There is some distinctly different about “American Animals,” the new movie from writer-director Bart Layton. Where the film, which is the based on the true story of four college students who formulate a plan to steal valuable books from an on-campus library, diverges from being a standard heist tale is with the fact that it offers up interviews with the actual, real-life, people who plotted the robbery.
Layton then has not just set out to give the audience the gripping story of these bumbling fools and their heist, but to question truth and history and perception. By far the best moments in the film are not of the actors portraying the people, but those interviews. There, we see the perpetrators actually question what is happening in the film or say they don’t remember something or attempt to explain their actions.
The shocking, improbable, thing here is that Layton has actually gotten all four of these guys on camera talking about what they did. It seems unimaginable that all of them would agree to participate, but there they are, recounting their version of the events that would eventually lead to their incarceration.
While the real figures are undoubtedly the most interesting, the retelling of the events with the actors is certainly enjoyable as well. We see these four men—Spencer (Barry Keoghan), Warren (Evan Peters), Eric (Jared Abrahamson), and Chas (Blake Jenner)—plot out the heist, think it through step by step, and yet still not account for all the potential issues.
Layton does a good job balancing the comedy of errors aspect of the heist with the more serious elements, including the guys’ fears and hesitations and the cast is more than game. Peters is undoubtedly the charismatic standout, although all four acquit themselves well.
It is Keoghan’s Spencer though who is truly at the center of the tale and pitched as a typical sort of student whereas Peter’s Warren is setup as a dreamer and ne’er-do-well. Eric is the planner while Chas is the wheelman. As the movie progresses it never quite seems as though the guys really take to this specific roles, or, perhaps, stay in their lanes. In fact, their roles in the heist ends up feeling like something of a shorthand used in the script to offer a quick explanation of how they all came to be involved rather than the reality of what took place.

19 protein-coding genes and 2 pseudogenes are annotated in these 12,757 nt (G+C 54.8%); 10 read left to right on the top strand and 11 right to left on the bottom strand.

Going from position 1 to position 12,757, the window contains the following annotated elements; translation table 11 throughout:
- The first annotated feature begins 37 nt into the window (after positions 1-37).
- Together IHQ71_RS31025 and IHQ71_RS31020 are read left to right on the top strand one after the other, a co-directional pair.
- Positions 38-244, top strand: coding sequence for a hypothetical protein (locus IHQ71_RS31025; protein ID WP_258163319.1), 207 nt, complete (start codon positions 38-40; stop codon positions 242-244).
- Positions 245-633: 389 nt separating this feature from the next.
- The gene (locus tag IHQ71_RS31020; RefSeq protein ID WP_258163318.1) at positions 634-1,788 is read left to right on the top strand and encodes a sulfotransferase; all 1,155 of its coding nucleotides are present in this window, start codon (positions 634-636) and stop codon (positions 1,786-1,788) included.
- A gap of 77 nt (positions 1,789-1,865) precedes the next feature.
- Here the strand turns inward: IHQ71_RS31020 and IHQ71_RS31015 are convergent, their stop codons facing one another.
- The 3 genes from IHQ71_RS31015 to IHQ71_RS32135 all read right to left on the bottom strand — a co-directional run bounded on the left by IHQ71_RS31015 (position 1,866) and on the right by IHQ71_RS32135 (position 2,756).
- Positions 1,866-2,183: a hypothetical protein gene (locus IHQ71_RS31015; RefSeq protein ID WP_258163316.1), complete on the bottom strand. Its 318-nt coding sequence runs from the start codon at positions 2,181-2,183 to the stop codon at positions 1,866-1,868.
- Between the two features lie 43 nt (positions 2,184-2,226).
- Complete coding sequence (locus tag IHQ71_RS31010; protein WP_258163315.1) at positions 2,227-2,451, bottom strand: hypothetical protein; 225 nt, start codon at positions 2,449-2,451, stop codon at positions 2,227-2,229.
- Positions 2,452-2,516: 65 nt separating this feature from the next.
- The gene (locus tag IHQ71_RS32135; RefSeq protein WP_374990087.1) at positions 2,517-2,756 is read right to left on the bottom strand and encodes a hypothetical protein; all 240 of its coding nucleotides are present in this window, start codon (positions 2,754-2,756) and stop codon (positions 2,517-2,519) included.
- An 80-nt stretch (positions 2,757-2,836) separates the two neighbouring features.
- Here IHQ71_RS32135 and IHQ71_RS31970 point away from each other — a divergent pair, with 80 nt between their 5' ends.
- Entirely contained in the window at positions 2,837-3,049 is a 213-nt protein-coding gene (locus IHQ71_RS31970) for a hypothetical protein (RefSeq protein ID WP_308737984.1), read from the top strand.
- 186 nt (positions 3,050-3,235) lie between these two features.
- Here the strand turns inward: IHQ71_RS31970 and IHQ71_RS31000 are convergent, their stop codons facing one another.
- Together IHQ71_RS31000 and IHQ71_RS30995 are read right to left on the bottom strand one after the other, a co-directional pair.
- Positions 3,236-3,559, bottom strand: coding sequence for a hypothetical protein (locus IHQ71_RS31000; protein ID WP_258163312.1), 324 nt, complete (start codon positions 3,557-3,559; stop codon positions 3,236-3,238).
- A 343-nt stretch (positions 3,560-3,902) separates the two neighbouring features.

This is not to say that it might not be the reality, but if it is, the movie doesn’t argue well for it. There is something off about it.
This isn’t the only place there is something amiss either. Watching the film, the audience gets the sense that edges have been rounded or bits of the story are missing. So, when it comes time for the group to get nicknames, Spencer is given “Mr. Green,” according to the film, that’s because of all the marijuana he smokes. The notion must give the audience pause. If it is meant as a joke, it falls horribly flat. If it is meant seriously, it isn’t something the movie has depicted well. One would imagine, from everything that has appeared on screen, that Warren would have earned the title well before Spencer.
What one wants watching the movie then is really best described as “more.” More insight into why the men thought this was going to work. More insight into the differences between memory and reality. More on what each member expected to get out of the plan. It is a fascinating tale, and it is told in intriguing fashion, but it never quite seems to go deep enough to satisfy all the queries those watching will have.
While it is true that films need not bend to the whims of the audience, in this case the audience’s requests will exist due to promises made by “American Animals,” promises left partially unfulfilled. Layton is, beyond a doubt, on the right track, it just feels as though the train never quite pulls into that final station.
Finally, it seems important to note that Ann Dowd plays the librarian who oversees the important books the men are stealing. While the part is a small one, Dowd adds a certain, almost indefinable, weight to the role.
Whatever shortcomings “American Animals” may have, it still offers the audience a lot to chew on. The questions of memory and reality may never be fully teased out, but leaving the theater people will still be contemplating the issues.
photo credit: The Orchard
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